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I am reading this book https://www2.karlin.mff.cuni.cz/~krajicek/mendelson.pdf and it writes

If X is a set and k is a positive integer, we denote by $X^k$ the set of all ordered k-tuples $(b_1, ... , b_k)$ of elements $b_1, ... , b_k$ of $X$. In particular, $X^1$ is $X$.

I've looked online and I can't find any other source explain this.

Can someone explains how this works? For example, is $X^2$, the set of ordered pairs?

Also, since I can't find anything else about this, I am wondering if this is standard or whether this source is just making up some formatting rules?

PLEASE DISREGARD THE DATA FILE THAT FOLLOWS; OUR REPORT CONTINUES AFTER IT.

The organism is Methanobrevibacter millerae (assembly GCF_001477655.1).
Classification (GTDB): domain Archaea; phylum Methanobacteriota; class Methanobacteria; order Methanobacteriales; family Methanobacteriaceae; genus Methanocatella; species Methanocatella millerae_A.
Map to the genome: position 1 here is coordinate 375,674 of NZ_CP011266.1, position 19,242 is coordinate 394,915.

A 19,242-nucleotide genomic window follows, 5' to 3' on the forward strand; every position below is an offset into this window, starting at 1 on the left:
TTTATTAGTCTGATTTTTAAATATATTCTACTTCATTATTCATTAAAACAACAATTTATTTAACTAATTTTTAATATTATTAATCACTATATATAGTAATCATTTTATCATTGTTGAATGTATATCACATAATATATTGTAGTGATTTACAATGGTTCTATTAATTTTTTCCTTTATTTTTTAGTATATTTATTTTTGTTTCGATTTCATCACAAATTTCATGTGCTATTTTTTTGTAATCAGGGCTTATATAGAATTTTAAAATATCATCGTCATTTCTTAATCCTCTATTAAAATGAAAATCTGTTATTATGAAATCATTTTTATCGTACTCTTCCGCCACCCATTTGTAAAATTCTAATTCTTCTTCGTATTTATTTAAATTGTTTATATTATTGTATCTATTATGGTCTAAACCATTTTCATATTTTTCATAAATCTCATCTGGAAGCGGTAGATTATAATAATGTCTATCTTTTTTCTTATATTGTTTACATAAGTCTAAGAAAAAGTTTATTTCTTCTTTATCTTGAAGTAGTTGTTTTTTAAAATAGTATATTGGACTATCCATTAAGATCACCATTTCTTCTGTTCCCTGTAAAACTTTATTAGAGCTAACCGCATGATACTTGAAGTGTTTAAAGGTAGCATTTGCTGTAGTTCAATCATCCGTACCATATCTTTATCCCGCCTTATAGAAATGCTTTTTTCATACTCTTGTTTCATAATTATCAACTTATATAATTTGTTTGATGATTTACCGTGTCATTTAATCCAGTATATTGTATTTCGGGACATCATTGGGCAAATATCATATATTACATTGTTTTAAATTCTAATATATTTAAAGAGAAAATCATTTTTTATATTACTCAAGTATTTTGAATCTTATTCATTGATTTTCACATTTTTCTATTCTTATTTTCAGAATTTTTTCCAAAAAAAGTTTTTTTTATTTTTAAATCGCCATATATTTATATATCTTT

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$X^n$ denotes the $n$-th Cartesian power of the set $X$. Your guess is correct, $X^2$ is the set of ordered pairs $(x_1,x_2)$ with $x_1, x_2 \in X$. Similarly, $X^3$ is the set of ordered triples $(x_1,x_2,x_3)$ with $x_1, x_2, x_3 \in X$. Unless you choose to define pairs, triples and $k$-tuples in a very uncommon way, ordered pairs are 2-tuples and ordered triples are 3-tuples. Some examples that you might already be familiar with are $\mathbb{R}^2$,$\mathbb{R}^3$ and $\mathbb{R}^n$.

This notation, Cartesian powers and a $k$-tuple as a mathematical object are very universal in mathematics. Here is the Wikipedia entry about them.

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